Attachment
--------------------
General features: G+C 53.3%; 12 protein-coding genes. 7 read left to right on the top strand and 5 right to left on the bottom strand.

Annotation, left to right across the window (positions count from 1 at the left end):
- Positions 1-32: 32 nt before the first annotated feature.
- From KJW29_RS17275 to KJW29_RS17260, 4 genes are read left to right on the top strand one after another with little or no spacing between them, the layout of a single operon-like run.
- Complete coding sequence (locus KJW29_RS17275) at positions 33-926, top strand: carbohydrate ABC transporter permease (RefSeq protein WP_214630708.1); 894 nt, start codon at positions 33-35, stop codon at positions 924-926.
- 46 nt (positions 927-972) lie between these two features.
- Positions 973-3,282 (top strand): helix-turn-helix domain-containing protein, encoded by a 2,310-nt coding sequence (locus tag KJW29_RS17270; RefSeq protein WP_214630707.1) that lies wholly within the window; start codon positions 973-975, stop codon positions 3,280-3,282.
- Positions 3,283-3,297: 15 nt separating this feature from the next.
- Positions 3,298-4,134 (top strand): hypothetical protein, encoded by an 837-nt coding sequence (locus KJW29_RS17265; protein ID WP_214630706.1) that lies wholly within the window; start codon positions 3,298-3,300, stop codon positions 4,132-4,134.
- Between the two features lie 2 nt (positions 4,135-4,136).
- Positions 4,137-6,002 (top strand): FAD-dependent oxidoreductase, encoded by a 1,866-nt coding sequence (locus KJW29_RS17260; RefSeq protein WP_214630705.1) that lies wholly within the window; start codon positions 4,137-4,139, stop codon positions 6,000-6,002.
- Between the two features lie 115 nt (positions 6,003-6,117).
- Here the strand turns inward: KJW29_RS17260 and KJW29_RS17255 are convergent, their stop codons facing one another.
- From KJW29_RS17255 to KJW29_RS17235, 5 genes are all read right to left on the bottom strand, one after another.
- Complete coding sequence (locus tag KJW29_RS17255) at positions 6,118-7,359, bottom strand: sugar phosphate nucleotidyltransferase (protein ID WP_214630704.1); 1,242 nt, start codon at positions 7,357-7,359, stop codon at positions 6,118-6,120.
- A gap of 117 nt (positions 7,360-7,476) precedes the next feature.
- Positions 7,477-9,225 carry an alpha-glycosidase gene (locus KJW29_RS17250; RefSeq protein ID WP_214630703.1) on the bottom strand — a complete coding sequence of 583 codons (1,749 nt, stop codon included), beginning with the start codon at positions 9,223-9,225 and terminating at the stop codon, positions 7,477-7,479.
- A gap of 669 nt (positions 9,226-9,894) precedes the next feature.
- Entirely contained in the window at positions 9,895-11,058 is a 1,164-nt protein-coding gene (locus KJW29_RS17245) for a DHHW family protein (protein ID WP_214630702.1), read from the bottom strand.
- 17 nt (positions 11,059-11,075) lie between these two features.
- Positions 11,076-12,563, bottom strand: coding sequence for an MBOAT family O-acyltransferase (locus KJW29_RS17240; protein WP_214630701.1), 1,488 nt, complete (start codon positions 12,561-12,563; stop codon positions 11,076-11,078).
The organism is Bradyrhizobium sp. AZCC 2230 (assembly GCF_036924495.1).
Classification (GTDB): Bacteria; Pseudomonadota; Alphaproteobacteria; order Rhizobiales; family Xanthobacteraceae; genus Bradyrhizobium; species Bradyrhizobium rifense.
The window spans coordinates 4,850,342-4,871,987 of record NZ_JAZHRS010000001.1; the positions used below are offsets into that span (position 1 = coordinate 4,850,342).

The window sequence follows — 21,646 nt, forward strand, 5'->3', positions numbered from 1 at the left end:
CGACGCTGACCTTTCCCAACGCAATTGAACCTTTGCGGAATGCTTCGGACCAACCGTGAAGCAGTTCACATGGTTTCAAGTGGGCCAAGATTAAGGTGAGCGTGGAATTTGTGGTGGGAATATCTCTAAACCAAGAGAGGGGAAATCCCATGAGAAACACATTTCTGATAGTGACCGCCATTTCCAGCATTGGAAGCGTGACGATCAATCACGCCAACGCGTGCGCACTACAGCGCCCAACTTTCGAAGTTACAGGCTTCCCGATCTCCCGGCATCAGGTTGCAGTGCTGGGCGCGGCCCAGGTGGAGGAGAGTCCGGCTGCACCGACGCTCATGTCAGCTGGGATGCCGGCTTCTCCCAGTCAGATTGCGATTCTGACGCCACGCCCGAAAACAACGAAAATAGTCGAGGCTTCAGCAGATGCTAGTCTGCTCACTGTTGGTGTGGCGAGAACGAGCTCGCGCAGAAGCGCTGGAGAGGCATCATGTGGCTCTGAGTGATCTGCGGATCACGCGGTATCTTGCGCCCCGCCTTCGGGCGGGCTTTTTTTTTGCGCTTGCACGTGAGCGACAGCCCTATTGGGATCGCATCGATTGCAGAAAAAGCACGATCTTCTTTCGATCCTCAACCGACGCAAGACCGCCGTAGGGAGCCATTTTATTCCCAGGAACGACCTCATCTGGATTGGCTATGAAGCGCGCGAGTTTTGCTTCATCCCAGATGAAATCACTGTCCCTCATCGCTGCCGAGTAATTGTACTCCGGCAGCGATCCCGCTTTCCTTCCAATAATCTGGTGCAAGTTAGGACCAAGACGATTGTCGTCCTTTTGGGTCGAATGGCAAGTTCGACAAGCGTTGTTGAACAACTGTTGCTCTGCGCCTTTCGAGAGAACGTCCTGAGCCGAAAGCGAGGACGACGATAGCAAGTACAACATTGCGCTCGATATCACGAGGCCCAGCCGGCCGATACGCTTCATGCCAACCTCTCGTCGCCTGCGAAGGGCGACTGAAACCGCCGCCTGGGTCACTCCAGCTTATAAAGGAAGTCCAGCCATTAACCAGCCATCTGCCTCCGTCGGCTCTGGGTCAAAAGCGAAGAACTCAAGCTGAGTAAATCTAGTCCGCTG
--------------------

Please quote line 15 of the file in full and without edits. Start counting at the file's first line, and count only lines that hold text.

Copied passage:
- Complete coding sequence (locus tag KJW29_RS17255) at positions 6,118-7,359, bottom strand: sugar phosphate nucleotidyltransferase (protein ID WP_214630704.1); 1,242 nt, start codon at positions 7,357-7,359, stop codon at positions 6,118-6,120.